Segregation of the medical profession

Segregation of the medical profession

Tariq A. Al-Maeena

Tariq A. Al-MaeenaTariq A. Al-Maeena

In a land often accused of extremes, there is bound to be a varying degree of opinions on what constitutes proper social norms. Having said that, one must understand that this is a diverse land with a varied degree of opinion on just about everything. What plays in the west of the country may not play in the north. What is acceptable in the south may be rejected in the east.

So when one group seeks to promote their specific social agenda, it is bound to raise controversy. Some time ago, a Saudi woman’s call for gender segregation in the medical profession attracted the support of a number of men and women, including some nurses. She said, “we live in a special society,” and that she was disturbed at the level of mingling between the sexes in medical institutions and launched a social campaign against it, encouraged by the backing of other women.

Their argument was that women-only hospitals “would increase the number of Saudi women doctors and nurses, whose numbers are very low now because their parents will not allow them to join the medical profession for fear of gender-mixing.” They also stated that “many young men are reluctant to marry nurses because of rumors that they indulge in secret relations with their male colleagues.”

Spurred by the notion that there was a lack of privacy and freedom to work in today’s hospital environment, the women wanted government hospitals run by women in order to “provide a clean, healthy and Shariah-compliant environment for women working in the health sector and to increase job opportunities for them.” They argued that such women-only hospitals would help reduce unemployment among educated Saudi women who specialize in medical sciences, creating work opportunities for women doctors, nurses, pharmacists, technicians and administrators.

A Saudi supporter and a nurse added that qualified Saudi women refuse to work in hospitals because of the presence of men and the perceived social stigma, saying that nurses are reluctant to work in hospitals even though they have studied nursing. She said that she had to give up her job because of this bad reputation, especially as she is not yet married. “I will return to my job if I find a husband who understands the nature of my work. This call for women-only hospitals has given me hope that I might go back to work again,” she said.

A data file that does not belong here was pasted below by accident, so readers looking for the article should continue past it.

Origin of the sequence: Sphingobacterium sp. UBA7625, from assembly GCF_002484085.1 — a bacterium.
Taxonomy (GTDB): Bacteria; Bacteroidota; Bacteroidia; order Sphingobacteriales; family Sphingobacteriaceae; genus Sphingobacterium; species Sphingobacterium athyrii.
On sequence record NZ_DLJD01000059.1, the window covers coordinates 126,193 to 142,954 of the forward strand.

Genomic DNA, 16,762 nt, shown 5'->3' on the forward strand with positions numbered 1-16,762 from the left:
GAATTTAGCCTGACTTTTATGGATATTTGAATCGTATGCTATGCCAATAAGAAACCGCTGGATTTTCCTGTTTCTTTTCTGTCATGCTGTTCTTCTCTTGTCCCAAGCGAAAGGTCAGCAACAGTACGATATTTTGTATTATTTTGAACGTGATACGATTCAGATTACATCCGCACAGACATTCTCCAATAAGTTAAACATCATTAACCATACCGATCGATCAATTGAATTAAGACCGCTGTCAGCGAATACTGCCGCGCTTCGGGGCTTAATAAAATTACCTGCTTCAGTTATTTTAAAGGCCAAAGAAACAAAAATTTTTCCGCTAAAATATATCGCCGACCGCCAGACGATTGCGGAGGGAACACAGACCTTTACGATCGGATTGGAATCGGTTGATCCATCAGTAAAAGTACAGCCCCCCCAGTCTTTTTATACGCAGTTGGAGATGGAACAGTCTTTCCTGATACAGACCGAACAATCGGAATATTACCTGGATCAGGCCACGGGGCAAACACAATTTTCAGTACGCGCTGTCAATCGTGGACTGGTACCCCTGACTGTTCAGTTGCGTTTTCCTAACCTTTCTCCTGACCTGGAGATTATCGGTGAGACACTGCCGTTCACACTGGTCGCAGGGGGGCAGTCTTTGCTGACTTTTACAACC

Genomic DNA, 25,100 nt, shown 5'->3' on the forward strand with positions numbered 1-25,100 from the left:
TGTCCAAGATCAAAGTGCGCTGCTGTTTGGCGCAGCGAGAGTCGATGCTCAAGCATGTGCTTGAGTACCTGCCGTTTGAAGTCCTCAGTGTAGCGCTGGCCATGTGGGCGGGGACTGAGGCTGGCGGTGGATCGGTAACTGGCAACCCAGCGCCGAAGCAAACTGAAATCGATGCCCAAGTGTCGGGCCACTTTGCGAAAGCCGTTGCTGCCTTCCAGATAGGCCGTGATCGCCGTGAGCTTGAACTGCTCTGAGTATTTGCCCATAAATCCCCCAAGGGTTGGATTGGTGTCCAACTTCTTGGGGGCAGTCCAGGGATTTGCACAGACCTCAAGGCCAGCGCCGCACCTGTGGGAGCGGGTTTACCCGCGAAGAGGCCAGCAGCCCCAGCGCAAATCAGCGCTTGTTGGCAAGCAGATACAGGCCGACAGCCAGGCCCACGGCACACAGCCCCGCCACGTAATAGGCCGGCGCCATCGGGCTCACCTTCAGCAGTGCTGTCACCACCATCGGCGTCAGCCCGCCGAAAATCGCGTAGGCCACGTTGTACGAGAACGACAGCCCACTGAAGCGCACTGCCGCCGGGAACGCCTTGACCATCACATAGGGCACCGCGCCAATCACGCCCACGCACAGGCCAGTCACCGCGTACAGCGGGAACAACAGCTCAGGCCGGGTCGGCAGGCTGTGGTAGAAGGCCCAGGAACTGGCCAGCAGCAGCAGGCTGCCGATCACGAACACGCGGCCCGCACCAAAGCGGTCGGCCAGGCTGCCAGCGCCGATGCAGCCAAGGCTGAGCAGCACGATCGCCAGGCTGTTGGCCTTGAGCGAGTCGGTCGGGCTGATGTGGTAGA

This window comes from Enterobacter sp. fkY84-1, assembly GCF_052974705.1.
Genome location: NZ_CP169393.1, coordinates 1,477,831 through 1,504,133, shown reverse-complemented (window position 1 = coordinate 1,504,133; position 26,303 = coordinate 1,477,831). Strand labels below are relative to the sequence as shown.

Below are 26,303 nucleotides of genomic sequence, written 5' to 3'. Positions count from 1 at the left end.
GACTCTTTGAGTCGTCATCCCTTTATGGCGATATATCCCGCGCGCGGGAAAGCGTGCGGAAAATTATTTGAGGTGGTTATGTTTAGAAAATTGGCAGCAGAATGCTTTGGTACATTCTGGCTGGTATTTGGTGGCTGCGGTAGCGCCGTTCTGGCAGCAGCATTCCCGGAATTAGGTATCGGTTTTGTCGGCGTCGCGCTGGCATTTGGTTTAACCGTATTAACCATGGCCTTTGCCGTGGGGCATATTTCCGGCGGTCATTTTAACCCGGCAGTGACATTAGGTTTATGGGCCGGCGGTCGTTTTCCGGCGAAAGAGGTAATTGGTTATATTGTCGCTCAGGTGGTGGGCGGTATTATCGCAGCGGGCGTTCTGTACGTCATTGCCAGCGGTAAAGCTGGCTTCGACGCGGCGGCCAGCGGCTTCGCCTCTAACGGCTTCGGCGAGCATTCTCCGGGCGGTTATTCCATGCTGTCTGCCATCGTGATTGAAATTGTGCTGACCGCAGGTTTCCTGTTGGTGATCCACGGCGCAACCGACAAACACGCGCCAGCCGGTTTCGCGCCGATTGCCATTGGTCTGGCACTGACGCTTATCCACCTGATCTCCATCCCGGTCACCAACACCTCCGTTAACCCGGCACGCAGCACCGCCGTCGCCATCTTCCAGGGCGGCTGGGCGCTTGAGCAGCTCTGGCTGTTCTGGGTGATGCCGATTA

An administrator at a government hospital in Jeddah said, “I saw with my own eyes women mixing with men and I saw women being sexually harassed.” He hoped that there would be women-only hospitals in the Kingdom sooner or later, adding that if this happened he would agree to his wife being employed in the medical profession.

Religious scholars have also had their say on this subject, stating that they have long been calling for such institutions of health. Ayed Al-Garni, a scholar who usually gets his thoughts across in the media, said, “We have long called for the establishment of special hospitals for women that will preserve their dignity and provide them with job opportunities…Such hospitals will open the door for women to find employment, especially those who are widowed or divorced and have no one to support them.”

However, the argument for women-only medical facilities raises some question. For example, what if a husband has to rush his wife to one of these hospitals for a medical emergency? Would he be barred from entry?
Rather than restricting institutions of health in such a manner, give female patients the opportunity of choosing the gender of their physician.

But above all, let us begin by demanding stricter sexual harassment laws in the workplace with a zero tolerance policy, as most of the arguments center around this issue. Enforce respect for women if the need arises, with jail sentences awarded to those who fail to respect such laws. Such laws should be applied everywhere.

Just because some of us may not feel comfortable with something is no reason that everything has to change to suit our preferences. There is no substantial reason to tamper with existing practices just because some of us feel we live in a “special” society.


— The author can be reached at talmaeena@aol.com. Follow him
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